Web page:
Thursday, January 28, 2010

Familiar fantasy elements: accessible or uninspired?

I’ve been fleshing out the “world” for my WIP while busting out cardio at the gym these last few days. Key people, history of events, allied and competing factions, the role of magic, that sort of stuff. It’s a lot harder and a lot more involved than I expected!

Additional depth and flavor to a story comes by establishing a setting rich with background detail. I think this is especially true of fantasy lit, since the reader can’t necessarily draw from real world knowledge to fill in the gaps. You essentially have to build the world for them from scratch.

While dreaming up these world elements, I often wonder where the sweet spot is between using familiar conventions for accessibility and coming up with unique ideas to demonstrate originality. For example, is it bad to have Tolkien-esque elves in your world, ones that live hundreds or thousands of years and maintain only tentative, lukewarm relationships with mankind? Or fire-breathing dragons that dominate the sky and instill awe and fear in your main character? Or kind old wizards who are a key source of wisdom, encouragement, and power?

I think the term “unique” is very relative in the realm of fantasy lit, particularly those with a medieval, high-fantasy flavor. With all the Middle-earths and Narnias and Prydains on the shelves already, you’d be hard-pressed to come up with anything truly original.

But there’s a difference between “familiar” and “trite”, and perhaps, the elusive formula involves keeping the amount of borrowed elements low enough that your setting doesn’t slip into that latter category. An original story or perspective also seems to go a long way in excusing the use of less innovative material. David Eddings’ Elenium series is an excellent example, including Crusades-style knights, a poisoned queen, and a powerful sorceress among its key pieces. Yet the author’s tweaking and positioning of these elements make for an enjoyable story that has that distinctive Eddings touch. (I think language/writing style has a lot to do with it as well.)

What do you guys think about borrowed fantasy elements? Does it irk you when you encounter them in your reading? Do you appreciate the familiarity that comes with it? Is there a line that should not be crossed? Do you have examples of books that marry familiar fantasy components with unique elements and perspectives? (That last one is a bit of a solicitation for future review material. I have three books on my reading queue already, but I'm always looking for more suggestions!)


  1. I think there are some elements that define fantasy that you can't get away from, simply because of the genre. That said, it's the plot that you construct around those fantastical elements that needs to be different. Which is also hard in fantasy because of the epicness or quest nature of it.

  2. This is a tough question...I personally don't mind borrowed fantasy elements if they're done well. Sometimes I feel like authors take those elements and make them lame/hokey and then other authors will do a unique spin on those familiar elements. So, I guess it depends but I have faith in you, your writing ability, and your creativity to make borrowed fantasy elements absolutely incredible. No pressure, right? :)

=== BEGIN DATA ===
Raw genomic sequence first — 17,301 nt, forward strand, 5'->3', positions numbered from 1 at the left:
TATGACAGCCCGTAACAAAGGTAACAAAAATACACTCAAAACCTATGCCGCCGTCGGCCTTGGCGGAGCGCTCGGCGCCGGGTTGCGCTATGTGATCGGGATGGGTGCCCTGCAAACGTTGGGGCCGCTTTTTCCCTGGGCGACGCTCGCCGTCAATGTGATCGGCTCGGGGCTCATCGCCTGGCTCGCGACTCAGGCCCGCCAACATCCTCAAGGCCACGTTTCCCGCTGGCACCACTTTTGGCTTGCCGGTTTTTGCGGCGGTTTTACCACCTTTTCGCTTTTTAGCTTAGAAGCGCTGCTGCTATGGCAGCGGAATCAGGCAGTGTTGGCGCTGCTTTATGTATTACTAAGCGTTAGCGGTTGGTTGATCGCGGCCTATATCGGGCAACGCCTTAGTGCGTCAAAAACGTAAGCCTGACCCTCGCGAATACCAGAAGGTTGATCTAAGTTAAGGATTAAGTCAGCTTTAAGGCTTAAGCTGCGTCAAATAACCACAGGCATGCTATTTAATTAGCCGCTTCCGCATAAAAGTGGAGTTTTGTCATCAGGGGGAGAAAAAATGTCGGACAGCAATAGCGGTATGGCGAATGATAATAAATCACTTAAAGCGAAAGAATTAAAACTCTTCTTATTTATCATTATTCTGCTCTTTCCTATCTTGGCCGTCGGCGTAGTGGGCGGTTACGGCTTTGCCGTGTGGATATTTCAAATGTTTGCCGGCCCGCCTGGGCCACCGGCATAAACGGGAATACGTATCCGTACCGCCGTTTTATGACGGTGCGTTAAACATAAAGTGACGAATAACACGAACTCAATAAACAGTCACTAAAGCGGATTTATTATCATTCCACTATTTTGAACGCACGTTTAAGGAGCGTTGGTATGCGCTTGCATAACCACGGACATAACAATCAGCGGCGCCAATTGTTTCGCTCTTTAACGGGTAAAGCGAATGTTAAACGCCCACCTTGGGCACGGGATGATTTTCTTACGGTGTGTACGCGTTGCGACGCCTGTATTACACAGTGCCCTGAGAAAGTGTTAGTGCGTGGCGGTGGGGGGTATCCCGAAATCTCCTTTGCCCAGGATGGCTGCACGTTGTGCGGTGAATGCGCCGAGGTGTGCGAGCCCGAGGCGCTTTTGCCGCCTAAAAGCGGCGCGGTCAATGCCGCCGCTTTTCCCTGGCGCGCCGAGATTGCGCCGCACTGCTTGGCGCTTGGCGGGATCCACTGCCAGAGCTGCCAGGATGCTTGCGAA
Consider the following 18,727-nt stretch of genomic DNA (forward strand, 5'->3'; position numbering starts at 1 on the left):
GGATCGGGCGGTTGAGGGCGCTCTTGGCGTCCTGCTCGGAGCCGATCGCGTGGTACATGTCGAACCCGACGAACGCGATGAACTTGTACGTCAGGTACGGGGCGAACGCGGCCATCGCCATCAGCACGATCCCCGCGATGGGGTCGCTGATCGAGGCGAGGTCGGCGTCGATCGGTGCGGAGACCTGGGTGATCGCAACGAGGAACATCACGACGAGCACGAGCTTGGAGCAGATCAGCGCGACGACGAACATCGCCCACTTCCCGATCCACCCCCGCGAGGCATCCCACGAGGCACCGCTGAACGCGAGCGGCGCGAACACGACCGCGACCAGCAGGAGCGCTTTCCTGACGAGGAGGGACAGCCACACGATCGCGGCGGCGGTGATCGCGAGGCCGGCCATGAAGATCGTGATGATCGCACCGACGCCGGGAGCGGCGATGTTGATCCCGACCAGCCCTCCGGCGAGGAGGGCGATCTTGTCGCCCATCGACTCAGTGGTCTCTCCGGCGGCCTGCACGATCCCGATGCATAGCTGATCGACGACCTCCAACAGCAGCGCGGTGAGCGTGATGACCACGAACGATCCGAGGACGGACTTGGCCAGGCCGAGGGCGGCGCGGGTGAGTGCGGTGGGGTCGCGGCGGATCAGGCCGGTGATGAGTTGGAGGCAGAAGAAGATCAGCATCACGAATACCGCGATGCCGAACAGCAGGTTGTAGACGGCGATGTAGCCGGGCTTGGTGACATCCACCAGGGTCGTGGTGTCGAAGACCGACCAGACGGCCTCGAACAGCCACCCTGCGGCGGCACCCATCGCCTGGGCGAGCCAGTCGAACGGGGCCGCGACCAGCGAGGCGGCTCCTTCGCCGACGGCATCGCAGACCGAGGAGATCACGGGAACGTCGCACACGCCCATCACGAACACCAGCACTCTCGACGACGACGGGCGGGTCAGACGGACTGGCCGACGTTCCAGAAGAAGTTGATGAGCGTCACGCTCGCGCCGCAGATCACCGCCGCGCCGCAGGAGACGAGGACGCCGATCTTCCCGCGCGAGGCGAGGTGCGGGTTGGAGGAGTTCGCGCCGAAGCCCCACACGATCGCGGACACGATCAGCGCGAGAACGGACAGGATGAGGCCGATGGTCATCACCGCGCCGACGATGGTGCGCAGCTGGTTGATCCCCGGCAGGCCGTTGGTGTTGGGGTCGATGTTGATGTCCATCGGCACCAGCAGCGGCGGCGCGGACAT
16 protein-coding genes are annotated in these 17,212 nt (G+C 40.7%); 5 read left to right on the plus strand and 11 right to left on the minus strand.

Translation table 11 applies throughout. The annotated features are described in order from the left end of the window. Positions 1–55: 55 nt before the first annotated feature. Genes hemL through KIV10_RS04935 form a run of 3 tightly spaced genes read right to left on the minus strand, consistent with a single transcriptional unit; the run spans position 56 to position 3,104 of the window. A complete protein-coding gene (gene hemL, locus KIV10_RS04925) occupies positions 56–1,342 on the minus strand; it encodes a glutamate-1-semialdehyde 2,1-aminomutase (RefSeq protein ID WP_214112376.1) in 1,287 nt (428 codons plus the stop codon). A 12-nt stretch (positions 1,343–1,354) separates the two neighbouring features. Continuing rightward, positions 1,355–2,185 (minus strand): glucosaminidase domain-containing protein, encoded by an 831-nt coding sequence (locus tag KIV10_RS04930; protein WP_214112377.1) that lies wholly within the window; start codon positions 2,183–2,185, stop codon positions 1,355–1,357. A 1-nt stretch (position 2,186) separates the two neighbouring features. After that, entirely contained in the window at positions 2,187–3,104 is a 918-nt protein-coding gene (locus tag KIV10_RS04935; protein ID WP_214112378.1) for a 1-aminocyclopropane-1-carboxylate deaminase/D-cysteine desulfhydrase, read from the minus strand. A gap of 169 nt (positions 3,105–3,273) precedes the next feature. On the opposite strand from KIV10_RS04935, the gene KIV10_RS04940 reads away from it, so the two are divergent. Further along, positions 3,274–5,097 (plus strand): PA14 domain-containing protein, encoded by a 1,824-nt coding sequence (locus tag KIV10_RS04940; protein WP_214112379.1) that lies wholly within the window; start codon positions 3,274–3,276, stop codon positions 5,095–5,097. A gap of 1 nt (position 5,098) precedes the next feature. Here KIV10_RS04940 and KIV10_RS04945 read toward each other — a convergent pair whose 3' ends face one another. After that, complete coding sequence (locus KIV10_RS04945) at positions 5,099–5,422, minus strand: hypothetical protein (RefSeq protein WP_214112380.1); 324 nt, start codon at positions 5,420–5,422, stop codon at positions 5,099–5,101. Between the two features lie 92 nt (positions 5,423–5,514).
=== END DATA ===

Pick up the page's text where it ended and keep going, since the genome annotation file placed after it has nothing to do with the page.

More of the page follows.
I'm coming up blank with examples of either type but if I think of any, I'll let you know.

  3. My personal opinion of borrowed elements is neutral. I do think the realm of possibilities regarding literary innovation has nearly reached its limit, I mean how much farther can we go? I don't particularly care whether there are generic elves or dwarves, as long as they are part of the setting and not the main cast of the book. I am not a fantasy aficionado, so I not going to pretend to be anywhere near expert level on this topic, but I like the way Kristin Cashore uses elements from the Middle Ages, which is Tolkienesque, and adds elements of martial arts, the present, and makes things up herself. I think her debut novel, Graceling, is slightly amateur sounding in voice, but she coaxes you into falling in love with several of her characters, at which point the setting and other characters have to settle for a cameo.

  4. I'm neutral like Jonathan and agree that it is plot like Elana. And like Trina I think it is what you do with the elements that counts the most. World building is darn hard, that is why folk talk about it so much I spose (and for that matter plain realistic novels are hard to write too). I think in the end if the reader buys what your trying to sell you can borrow whatever you want!

  5. @Elana: Totally agreed. The epic/quest nature of most fantasy lit is a common theme. Saving the realm, overthrowing a tyrant, rescuing the princess, it's all been done before--many, many times. And people don't seem to mind, judging by the size of the fantasy section of the bookstore.

    @Trina: Aww, shanks Pig. :) And I agree, it's hard to put your finger on what that unique spin is. Maybe it's the depth and development of the characters? Those are unique to the author and story, even if the setting is somewhat derivative.

    @Jon: Agreement here too, buddy. Everything's been done before, and I'm okay with that. Heck, it gives me an excuse to steal from established elements for my own book, right? :) And yeah, I've decided it's all about the characters.

  6. Oh sorry, Tina! You commented while I was responding. Thanks for the advice and encouragement. I feel better about things now. :)

  7. Wow. I popped over from Jonathon's blog, and I am so happy I did. These are my kind of books! I'm going to have to catch up on your past posts. :-)